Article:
Finally, Manchester! Quite a stop start ride as I battled sleep and tired legs meant a 2.45am arrival into the pouring rain of the city centre. The city felt quite disorientating, I’d ridden from desolate untouched Wales into a heavily built up city centre with roads going off in every direction. I could see the hue of Old Trafford stadium glowing in the dark from a few kilometres away.

Cool, I wanted to make it to Manchester today. Tick. Where am I going to sleep?

I pressed on through the rain hoping to find somewhere towards the outside of the urban sprawl where I could tuck away for a couple of hours and about 8km later I found just that. If I remember correctly it was a nature reserve with a gravel track winding through a woodland area. It was gone 3am and I was ready to get down for a couple of hours. As I rode through the nature reserve I saw a couple of reflective bivvies and bikes hidden throughout the bushes and I found myself a sheltered spot a few minutes later.

Pre-race I’d thought that I would only use my tent at the checkpoints, and mid-stage I would sleep on my mat if the weather was dry and would wrap myself in the tarp style outer layer of my tent if it was wet. Sounds stupid? It was stupid. I had the Alpkit Soloist tent with me that I could put up and take down in less than 2 minutes, but for some reason I decided to sleep underneath the tarp alone to “save time”.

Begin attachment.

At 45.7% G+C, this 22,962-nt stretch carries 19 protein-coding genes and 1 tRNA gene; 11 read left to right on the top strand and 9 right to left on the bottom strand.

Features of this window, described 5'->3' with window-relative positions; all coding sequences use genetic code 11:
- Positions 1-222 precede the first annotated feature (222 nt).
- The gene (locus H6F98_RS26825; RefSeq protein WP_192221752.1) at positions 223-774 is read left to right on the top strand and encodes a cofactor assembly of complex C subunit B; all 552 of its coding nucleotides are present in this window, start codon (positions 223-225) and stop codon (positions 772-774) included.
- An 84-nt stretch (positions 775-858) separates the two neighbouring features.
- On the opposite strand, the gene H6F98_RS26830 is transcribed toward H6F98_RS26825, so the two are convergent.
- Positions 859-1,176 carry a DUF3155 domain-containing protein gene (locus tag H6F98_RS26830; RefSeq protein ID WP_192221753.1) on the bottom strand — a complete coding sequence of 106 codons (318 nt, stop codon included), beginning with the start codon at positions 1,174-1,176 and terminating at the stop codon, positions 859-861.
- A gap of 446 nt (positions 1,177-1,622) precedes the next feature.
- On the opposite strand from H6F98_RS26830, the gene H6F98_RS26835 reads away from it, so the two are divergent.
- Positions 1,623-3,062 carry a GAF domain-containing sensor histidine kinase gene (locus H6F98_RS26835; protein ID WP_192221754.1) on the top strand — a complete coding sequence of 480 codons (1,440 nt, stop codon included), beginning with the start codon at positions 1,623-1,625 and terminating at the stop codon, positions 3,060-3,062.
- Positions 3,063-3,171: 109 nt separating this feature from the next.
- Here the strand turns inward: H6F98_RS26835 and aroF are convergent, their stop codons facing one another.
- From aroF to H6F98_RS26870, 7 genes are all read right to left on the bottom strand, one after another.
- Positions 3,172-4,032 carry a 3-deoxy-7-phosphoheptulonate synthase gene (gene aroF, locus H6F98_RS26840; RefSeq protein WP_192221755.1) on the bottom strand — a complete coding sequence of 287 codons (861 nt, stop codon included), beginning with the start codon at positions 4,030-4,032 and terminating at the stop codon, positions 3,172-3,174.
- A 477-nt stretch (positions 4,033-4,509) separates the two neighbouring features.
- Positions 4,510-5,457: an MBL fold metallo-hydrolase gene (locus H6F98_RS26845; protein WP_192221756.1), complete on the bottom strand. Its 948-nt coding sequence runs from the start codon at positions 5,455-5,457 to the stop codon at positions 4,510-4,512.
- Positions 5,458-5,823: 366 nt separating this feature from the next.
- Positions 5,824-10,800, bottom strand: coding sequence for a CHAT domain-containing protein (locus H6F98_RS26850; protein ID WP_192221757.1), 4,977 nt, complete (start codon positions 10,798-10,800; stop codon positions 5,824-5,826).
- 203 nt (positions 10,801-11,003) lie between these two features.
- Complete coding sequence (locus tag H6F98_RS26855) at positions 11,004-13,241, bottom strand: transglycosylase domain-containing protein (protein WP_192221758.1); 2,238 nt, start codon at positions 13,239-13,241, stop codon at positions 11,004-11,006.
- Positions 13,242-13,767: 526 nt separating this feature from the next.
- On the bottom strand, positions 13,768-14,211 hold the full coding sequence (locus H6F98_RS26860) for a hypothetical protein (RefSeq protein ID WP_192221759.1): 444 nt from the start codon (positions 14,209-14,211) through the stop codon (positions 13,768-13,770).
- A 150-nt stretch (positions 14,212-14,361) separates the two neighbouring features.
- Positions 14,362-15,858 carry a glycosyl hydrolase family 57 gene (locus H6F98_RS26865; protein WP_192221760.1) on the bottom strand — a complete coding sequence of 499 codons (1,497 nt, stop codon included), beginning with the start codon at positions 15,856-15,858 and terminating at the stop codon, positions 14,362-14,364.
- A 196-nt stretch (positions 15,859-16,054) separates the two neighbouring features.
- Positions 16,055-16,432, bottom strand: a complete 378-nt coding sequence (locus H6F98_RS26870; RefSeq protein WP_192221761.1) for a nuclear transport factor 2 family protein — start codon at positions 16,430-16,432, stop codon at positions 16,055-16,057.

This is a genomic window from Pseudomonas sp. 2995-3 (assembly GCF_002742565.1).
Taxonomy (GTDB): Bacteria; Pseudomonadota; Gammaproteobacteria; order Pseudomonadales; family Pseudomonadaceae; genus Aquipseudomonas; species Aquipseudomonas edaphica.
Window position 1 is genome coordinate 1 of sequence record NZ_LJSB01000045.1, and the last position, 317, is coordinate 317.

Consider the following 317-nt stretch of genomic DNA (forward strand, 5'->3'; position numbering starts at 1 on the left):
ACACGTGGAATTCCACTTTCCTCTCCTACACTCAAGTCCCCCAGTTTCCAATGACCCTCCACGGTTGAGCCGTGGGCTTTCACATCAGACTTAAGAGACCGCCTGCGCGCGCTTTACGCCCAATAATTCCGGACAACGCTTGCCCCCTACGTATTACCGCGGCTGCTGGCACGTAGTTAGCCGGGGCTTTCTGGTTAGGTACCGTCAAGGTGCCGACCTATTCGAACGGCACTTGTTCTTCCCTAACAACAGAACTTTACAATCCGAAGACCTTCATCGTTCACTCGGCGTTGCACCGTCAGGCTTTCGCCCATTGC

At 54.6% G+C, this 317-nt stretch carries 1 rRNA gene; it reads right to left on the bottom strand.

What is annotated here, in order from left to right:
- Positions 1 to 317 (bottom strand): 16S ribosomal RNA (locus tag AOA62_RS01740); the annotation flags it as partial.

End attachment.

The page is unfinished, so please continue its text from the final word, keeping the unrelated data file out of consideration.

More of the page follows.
I slept ok, but I could hear heavy rain on the trees and while I was well sheltered, I was constantly worried about getting my sleeping bag wet. From here on I’d definitely be using my tent if it was raining.

Despite my poor sleep-related decision making, day 1 of stage 2 had gone almost exactly as I’d hoped.

Day 2: Shattered illusions

1.5 hours of sleep later and I was on the move. Admittedly, I was worried I may have underdone it on the sleep front. Was 1.5 hours enough sleep after a 270km day with 5000m of climbing?

I stumbled across a McDonalds for a quick breakfast and headed off with less than 200km to go, I was confident of making CP2 today like I’d hoped. My ideal race plan and stage timing estimate was that I could make it to CP2 by 3am on the second night.

I rode through Bury and as I began to climb out of the sheltered urban area I noticed the wind. An absolute ripper of a headwind. It must have been 50kph and I was riding directly into it. Climbing up this draggy road at about 7kph being pulled apart by the wind. I could see Bryn a few hundred meters ahead of me making similar progress to me and was relieved to see it wasn’t just me in the hurt locker.

I caught Bryn as we turned off the main road onto a gravel track that took us up to what was a perfectly located wind farm. It was steep and bumpy and when paired with the headwind, progress was incredibly slow. Bryn was grinding the gears up the climb as I hopped off my bike and began to push. I don’t mind pushing my bike, but this was relentlessly hard. Bryn soon jumped off and we hiked our way up to the wind farm at the top.